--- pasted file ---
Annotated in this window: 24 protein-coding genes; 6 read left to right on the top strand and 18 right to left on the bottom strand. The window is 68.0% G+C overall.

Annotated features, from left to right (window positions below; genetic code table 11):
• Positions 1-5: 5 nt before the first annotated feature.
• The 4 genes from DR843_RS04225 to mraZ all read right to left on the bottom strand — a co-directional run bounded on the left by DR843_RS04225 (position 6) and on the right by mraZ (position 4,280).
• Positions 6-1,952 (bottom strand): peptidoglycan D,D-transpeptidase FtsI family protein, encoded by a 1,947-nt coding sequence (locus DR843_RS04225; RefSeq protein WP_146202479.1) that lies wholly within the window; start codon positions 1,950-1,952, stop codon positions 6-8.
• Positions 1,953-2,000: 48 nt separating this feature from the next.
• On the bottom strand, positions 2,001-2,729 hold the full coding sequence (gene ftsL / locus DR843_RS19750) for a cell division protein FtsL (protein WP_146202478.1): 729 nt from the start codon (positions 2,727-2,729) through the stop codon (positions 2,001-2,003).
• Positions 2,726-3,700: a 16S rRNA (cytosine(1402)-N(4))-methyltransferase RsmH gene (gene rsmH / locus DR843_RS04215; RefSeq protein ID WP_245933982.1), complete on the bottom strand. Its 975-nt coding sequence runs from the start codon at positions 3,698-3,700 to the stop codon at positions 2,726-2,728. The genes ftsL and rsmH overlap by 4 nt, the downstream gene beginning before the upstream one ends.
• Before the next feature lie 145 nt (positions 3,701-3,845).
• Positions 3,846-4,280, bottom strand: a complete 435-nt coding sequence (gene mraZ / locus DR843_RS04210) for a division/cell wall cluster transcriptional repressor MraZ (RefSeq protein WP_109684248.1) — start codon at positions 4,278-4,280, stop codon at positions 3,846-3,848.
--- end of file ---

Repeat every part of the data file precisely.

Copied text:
Annotated in this window: 24 protein-coding genes; 6 read left to right on the top strand and 18 right to left on the bottom strand. The window is 68.0% G+C overall.

Annotated features, from left to right (window positions below; genetic code table 11):
• Positions 1-5: 5 nt before the first annotated feature.
• The 4 genes from DR843_RS04225 to mraZ all read right to left on the bottom strand — a co-directional run bounded on the left by DR843_RS04225 (position 6) and on the right by mraZ (position 4,280).
• Positions 6-1,952 (bottom strand): peptidoglycan D,D-transpeptidase FtsI family protein, encoded by a 1,947-nt coding sequence (locus DR843_RS04225; RefSeq protein WP_146202479.1) that lies wholly within the window; start codon positions 1,950-1,952, stop codon positions 6-8.
• Positions 1,953-2,000: 48 nt separating this feature from the next.
• On the bottom strand, positions 2,001-2,729 hold the full coding sequence (gene ftsL / locus DR843_RS19750) for a cell division protein FtsL (protein WP_146202478.1): 729 nt from the start codon (positions 2,727-2,729) through the stop codon (positions 2,001-2,003).
• Positions 2,726-3,700: a 16S rRNA (cytosine(1402)-N(4))-methyltransferase RsmH gene (gene rsmH / locus DR843_RS04215; RefSeq protein ID WP_245933982.1), complete on the bottom strand. Its 975-nt coding sequence runs from the start codon at positions 3,698-3,700 to the stop codon at positions 2,726-2,728. The genes ftsL and rsmH overlap by 4 nt, the downstream gene beginning before the upstream one ends.
• Before the next feature lie 145 nt (positions 3,701-3,845).
• Positions 3,846-4,280, bottom strand: a complete 435-nt coding sequence (gene mraZ / locus DR843_RS04210) for a division/cell wall cluster transcriptional repressor MraZ (RefSeq protein WP_109684248.1) — start codon at positions 4,278-4,280, stop codon at positions 3,846-3,848.